A compounding factor of the outbreak is the potential for the general public to misunderstand the facts and design conspiracy theories.
Last week, my 6-year-old daughter would not go to school. A friend had told her that “the virus” was coming and that everyone would be sick. I sat down with her and, before the school bus arrived, we looked at some interactive maps showing how far the new coronavirus outbreak was from Portugal, the predicted spread, and some World Health Organization recommendations: wash your hands often, sneeze to the elbow, let me know if you are feeling sick―all things that she proudly does already. We found all of this information online in less than 10 minutes.
For the past 10 years, I have been working with large datasets that might be relevant to public health and epidemiology, from Google searches and social-media sentiment to weather conditions. More recently, I started to study a different type of contagion: how cognitive biases can be exploited by online platforms to make us even more susceptible to ‘misinformation viruses’. The current outbreak enables us to bring them together.
There is a staggering amount of misinformation propagating online. During the first 4 weeks of January 2020, there were over 15 million Twitter posts on this topic and, to date, the most concerning conspiracy theory circulating online related to the factitious claim that the virus was engineered by the Chinese, with political or economic goals.
As is often the case with misinformation, ‘science’ is used to support conspiracy theories. What seems like scientific evidence is even used to support the idea that scientists cannot be trusted. In this particular situation, an article published online on the bioRxiv platform had reportedly found “uncanny” similarities between the new coronavirus and human immunodeficiency virus. The article has now been retracted, but the suggestion that the virus was indeed lab-created is harder to withdraw.
In parallel, a photo of a bottle of bleach has been widely shared. Its label states its effectiveness against several bacteria and viruses, including coronavirus. This was used as further evidence of the conspiracy: how did this bleach brand know that there would be an outbreak of a new virus called corona?
It is likely that people sharing this article online had never heard of the BLAST algorithm or P values before. They may not have understood that the bioRxiv article had not yet been vetted by the wider scientific community. They may not have known that ‘coronavirus’ is a thousand-year-old type of virus, rather than this novel strain (SARS-CoV-2), which causes a disease whose official name is now COVID-19: ‘CO’ for ‘corona’ (Spanish for ‘crown’, because this viral family has spikes on its outside, not because it is transmitted via a popular Mexican beer), ‘VI’ for virus, ‘D’ for disease, and ‘19’ for the year in which it was identified. The naming deliberately avoids using geographical location, to minimize stigmatization, or mention of the likely animal host. However, this is unlikely to reduce all false videos and posts blaming the Chinese and their eating habits for the outbreak.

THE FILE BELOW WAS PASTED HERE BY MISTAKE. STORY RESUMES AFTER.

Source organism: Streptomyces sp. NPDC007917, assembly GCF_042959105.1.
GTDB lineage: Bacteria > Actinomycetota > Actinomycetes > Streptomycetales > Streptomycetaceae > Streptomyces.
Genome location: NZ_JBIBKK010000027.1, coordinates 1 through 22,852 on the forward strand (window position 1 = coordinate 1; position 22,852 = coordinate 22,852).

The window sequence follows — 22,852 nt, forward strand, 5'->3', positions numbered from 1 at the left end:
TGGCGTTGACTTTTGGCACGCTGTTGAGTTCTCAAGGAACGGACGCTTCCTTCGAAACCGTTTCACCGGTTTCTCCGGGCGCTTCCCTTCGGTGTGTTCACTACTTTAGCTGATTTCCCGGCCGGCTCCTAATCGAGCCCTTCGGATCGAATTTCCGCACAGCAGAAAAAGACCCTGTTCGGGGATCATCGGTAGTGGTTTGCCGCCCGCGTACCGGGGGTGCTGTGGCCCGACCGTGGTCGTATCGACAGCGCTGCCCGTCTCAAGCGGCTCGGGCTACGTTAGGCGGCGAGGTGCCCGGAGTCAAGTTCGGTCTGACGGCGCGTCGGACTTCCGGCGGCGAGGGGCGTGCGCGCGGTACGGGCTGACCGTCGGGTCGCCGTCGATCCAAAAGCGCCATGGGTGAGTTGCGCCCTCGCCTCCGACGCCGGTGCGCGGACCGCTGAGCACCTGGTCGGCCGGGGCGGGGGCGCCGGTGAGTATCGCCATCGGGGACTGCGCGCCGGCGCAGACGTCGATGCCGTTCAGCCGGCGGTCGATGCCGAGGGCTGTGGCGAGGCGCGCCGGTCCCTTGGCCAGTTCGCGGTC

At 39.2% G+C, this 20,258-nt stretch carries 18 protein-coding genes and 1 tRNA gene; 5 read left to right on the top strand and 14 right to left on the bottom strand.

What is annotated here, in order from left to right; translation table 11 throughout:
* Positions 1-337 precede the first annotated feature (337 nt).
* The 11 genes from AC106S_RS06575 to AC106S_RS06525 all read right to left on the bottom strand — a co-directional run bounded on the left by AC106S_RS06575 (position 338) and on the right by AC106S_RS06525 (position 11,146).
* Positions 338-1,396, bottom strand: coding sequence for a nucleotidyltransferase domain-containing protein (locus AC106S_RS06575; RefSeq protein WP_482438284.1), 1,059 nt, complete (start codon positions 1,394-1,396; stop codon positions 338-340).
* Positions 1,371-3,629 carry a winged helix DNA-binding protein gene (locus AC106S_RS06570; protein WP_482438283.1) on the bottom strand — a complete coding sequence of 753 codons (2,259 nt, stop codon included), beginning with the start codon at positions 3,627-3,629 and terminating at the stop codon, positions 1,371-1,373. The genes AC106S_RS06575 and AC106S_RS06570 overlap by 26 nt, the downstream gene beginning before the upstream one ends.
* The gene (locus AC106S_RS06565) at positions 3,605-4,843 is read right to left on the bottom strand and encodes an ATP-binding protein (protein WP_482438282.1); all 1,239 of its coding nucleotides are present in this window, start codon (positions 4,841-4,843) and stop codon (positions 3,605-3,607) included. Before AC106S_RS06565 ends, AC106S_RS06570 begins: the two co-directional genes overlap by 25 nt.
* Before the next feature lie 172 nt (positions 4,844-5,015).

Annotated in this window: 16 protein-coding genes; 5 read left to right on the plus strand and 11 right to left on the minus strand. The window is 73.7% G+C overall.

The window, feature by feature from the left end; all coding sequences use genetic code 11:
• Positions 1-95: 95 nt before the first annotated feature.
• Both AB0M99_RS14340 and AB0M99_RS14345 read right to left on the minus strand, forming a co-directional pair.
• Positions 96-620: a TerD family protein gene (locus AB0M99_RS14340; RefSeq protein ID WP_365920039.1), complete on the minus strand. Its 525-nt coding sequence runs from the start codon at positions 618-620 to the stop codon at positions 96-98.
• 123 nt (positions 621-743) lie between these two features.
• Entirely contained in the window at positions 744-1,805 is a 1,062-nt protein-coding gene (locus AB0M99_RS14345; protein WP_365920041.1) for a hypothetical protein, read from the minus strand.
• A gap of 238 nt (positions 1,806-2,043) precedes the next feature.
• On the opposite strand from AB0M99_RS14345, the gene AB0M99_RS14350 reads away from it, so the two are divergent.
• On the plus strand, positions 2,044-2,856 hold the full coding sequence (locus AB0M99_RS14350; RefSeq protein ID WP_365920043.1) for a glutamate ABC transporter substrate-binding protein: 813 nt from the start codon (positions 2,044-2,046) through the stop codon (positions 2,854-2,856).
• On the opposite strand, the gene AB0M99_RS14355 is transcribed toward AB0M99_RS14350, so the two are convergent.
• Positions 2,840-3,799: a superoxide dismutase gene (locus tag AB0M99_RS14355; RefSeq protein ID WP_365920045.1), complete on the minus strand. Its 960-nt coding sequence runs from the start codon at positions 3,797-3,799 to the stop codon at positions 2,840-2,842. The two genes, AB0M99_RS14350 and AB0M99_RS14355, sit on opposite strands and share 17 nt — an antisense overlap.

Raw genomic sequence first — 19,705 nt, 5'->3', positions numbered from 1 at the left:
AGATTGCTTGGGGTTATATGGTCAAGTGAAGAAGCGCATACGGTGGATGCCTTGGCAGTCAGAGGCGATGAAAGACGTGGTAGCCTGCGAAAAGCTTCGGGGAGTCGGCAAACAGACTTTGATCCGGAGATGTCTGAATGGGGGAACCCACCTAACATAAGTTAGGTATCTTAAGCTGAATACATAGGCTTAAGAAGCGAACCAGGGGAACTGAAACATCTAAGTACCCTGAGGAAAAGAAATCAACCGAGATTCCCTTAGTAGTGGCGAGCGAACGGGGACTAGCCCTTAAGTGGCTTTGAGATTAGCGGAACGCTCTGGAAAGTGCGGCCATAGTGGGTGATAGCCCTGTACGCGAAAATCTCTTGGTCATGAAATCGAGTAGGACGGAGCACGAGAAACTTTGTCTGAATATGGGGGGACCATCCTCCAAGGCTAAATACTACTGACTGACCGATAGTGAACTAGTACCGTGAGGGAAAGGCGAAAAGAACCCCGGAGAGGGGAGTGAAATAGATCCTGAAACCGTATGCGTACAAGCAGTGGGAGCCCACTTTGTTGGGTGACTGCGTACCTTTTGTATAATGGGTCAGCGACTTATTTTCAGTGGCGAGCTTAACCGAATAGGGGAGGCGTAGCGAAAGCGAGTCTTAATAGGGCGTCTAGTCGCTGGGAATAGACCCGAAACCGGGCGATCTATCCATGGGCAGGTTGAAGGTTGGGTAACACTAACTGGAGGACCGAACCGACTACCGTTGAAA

Overall, it is possible that people sharing such misinformation overestimate their ability to understand very complex problems and might be experiencing a form of the Dunning-Kruger effect, which states that people are often more confident than they are knowledgeable. This may be exacerbated by a lack of trust in institutions, be they governments, the pharmaceutical industry, or the traditional media.
For decades, scientists, medical doctors, science communicators, and journalists have been trying to promote the democratization of knowledge, the participation of citizens, and a more critical society. Social networks could be expected to facilitate and even amplify these efforts. It now seems that we might have gotten more than we asked for: a society that is over-critical and over-informed but, unfortunately, not very knowledgeable.
Fortunately, social networks are taking steps to actively and publicly confront misinformation. Facebook, which has historically been very resistant to permanently deleting posts, now seems to be doing just that. People who search for information about coronaviruses or vaccines are now being directed to credible sources. Users also seem to be more aware of false information and seem to be more active in flagging it. An account long known for spreading equivocal information was recently deleted from Twitter, but only after it posted conspiracy theories related to the COVID-19.
However, the decision to delete this misinformation publicly might create its own problems. It could reinforce conspiracy theories, and it is arguably very difficult to make this decision when it involves high officials, such as presidents. As an alternative, social-media platforms could attempt to implement simple nudges: asking people whether they are sure they want to share something could activate their best judgment and reduce over-confidence; and introducing time delays on the publication of dubious information, while it is being checked, could slow the spreading process and eventually prevent its publication.
As I spoke, my daughter eventually looked up from the screen and said “maybe my friend’s parents did not teach him we cannot believe everything we see on the internet.” Learning how to navigate this new world is indeed important but, given our very human limitations, I would add that the platforms could be better at reminding us that they should not be blindly trusted.
The author declares no competing interests.
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Gonçalves-Sá, J. In the fight against the new coronavirus outbreak, we must also struggle with human bias. Nat Med 26, 305 (2020). https://doi.org/10.1038/s41591-020-0802-y